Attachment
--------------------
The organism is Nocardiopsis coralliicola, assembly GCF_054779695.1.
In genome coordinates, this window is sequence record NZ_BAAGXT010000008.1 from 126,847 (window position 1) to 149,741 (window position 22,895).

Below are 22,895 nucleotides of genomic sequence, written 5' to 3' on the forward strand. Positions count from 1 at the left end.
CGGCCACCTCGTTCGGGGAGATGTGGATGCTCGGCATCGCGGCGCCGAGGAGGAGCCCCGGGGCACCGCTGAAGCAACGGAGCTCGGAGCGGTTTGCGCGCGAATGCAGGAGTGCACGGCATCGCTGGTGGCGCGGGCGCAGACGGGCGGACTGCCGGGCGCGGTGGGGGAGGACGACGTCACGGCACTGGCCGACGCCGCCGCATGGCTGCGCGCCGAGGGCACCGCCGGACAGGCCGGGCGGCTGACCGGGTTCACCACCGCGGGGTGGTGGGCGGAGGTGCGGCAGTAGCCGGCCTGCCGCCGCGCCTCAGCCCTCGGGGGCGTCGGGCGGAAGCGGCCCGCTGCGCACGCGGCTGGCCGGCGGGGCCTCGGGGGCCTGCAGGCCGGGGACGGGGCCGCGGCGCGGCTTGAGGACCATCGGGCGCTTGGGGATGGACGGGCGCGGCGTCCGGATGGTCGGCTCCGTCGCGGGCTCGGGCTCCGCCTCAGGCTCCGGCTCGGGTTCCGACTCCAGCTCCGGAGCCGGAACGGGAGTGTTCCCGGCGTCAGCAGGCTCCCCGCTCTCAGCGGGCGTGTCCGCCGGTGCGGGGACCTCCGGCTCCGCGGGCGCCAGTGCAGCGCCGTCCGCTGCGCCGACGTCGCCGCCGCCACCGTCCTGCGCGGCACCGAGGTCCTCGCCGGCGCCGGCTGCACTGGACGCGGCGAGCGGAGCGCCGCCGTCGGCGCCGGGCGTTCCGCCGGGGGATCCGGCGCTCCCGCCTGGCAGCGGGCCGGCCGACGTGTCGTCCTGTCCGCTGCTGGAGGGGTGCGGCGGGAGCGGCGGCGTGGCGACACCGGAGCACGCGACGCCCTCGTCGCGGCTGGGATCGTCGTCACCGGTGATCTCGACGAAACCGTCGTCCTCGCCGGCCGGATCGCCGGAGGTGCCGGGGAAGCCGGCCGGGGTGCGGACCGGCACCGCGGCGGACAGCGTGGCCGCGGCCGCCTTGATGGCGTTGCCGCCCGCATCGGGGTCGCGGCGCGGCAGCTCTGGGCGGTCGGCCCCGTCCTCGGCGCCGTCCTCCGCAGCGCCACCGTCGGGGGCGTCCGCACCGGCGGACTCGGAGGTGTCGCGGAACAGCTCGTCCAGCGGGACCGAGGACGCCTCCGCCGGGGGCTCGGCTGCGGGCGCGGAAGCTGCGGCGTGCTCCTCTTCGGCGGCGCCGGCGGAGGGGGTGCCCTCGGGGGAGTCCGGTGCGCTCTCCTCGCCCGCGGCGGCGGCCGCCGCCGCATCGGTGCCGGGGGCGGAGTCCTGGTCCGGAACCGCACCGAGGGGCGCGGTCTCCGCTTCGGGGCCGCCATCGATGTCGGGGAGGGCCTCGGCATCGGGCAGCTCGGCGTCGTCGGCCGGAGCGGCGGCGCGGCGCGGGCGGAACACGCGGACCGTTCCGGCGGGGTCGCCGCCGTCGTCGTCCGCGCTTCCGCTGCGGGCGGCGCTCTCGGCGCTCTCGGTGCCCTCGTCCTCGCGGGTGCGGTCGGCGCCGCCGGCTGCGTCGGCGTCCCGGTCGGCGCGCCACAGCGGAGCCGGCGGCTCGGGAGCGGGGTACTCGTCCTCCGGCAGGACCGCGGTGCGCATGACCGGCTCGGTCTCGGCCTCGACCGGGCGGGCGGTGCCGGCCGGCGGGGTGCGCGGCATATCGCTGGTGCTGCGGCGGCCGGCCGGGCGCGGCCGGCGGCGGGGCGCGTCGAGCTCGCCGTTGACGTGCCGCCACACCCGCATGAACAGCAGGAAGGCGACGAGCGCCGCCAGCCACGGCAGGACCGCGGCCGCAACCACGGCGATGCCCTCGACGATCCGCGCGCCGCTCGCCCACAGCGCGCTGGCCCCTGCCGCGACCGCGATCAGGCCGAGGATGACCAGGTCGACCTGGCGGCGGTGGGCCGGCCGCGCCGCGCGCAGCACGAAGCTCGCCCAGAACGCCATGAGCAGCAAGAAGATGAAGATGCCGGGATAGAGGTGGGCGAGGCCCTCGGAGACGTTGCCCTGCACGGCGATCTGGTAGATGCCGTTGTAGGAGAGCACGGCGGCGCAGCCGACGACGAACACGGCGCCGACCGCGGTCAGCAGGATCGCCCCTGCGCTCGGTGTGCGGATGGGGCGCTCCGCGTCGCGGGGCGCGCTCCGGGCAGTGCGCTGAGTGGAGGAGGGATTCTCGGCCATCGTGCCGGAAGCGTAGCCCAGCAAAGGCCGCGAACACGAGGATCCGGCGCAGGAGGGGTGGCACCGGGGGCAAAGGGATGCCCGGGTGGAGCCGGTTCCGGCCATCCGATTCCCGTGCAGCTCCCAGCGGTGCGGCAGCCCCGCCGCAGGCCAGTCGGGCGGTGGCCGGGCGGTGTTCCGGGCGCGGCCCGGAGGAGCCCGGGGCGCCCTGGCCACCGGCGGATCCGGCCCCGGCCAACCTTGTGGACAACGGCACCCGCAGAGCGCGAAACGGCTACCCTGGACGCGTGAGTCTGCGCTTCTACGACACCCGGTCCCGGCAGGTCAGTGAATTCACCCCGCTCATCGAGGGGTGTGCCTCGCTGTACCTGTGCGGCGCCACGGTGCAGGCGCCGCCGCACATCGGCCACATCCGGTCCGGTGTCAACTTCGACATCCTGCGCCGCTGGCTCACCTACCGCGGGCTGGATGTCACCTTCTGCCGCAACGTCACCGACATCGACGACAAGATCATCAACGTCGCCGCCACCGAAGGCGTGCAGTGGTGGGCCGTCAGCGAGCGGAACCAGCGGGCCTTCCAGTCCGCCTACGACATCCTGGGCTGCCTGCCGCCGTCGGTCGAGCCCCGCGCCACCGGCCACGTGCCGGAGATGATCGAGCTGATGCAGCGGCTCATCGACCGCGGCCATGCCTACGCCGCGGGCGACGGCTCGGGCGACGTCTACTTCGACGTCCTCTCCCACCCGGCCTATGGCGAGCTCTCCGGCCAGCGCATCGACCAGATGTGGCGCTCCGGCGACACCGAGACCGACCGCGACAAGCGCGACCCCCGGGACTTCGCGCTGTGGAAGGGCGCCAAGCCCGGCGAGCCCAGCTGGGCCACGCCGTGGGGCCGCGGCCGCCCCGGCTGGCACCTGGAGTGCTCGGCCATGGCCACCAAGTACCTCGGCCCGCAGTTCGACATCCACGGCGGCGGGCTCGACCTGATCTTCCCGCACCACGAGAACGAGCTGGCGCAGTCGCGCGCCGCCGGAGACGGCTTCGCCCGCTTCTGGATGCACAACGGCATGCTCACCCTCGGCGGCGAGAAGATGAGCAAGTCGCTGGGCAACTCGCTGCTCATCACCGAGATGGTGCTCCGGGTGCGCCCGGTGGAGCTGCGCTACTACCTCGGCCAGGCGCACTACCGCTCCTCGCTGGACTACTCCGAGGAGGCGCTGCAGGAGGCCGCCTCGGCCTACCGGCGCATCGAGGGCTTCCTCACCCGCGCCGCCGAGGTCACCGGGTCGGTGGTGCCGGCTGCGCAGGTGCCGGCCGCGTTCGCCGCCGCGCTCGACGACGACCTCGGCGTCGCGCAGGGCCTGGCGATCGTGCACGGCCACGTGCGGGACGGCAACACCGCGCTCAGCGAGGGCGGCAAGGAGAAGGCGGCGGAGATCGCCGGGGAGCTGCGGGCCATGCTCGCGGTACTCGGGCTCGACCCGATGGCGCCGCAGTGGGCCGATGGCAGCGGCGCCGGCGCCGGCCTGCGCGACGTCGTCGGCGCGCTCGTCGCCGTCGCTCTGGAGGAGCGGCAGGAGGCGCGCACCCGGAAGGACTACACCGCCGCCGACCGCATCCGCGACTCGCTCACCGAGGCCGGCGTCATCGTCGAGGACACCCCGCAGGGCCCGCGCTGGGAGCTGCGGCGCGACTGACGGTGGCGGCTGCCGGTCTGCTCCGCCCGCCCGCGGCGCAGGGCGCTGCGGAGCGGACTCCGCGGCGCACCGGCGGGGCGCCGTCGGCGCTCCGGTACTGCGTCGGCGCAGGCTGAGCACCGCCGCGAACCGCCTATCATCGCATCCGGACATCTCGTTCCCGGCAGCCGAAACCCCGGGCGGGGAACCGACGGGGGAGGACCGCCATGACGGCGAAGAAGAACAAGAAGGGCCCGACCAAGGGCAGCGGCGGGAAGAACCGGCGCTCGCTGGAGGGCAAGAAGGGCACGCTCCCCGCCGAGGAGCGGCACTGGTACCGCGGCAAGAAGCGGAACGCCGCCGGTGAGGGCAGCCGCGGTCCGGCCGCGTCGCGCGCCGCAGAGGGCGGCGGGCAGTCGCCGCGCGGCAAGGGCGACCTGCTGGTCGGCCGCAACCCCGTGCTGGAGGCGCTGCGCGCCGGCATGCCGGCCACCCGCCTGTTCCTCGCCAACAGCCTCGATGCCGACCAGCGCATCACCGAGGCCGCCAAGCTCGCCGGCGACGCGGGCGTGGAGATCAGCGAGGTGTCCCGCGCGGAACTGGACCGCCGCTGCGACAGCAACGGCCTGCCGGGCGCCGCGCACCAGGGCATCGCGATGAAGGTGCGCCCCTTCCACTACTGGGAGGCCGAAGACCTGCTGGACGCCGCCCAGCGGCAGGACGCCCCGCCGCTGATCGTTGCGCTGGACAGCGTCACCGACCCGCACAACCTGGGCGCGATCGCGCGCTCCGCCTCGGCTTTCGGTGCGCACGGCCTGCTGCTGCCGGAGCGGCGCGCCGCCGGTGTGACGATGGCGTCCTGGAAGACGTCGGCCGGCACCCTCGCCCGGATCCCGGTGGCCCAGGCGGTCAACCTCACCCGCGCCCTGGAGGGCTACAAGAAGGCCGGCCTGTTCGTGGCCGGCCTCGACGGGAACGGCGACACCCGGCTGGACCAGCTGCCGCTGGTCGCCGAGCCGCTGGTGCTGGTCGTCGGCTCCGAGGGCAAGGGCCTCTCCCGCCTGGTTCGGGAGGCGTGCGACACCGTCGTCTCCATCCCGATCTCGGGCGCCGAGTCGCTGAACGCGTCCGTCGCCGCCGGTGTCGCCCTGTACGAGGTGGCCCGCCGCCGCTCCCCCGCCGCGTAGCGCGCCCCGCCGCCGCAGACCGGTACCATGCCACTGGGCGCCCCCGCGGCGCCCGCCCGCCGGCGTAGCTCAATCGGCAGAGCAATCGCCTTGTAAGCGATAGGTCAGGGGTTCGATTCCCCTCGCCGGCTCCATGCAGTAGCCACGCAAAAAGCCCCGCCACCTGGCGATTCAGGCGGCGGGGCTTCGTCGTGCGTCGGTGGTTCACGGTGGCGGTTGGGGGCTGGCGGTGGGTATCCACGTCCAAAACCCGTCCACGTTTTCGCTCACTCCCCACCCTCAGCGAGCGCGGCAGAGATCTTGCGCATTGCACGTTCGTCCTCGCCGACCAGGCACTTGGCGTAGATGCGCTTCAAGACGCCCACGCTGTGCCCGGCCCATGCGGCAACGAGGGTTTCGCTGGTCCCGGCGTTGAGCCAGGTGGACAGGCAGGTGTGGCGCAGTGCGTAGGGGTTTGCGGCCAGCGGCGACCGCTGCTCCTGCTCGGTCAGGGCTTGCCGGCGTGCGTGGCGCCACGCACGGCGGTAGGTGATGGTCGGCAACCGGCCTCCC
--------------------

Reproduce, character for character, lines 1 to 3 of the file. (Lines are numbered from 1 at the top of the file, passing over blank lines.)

The organism is Nocardiopsis coralliicola, assembly GCF_054779695.1.
In genome coordinates, this window is sequence record NZ_BAAGXT010000008.1 from 126,847 (window position 1) to 149,741 (window position 22,895).

Below are 22,895 nucleotides of genomic sequence, written 5' to 3' on the forward strand. Positions count from 1 at the left end.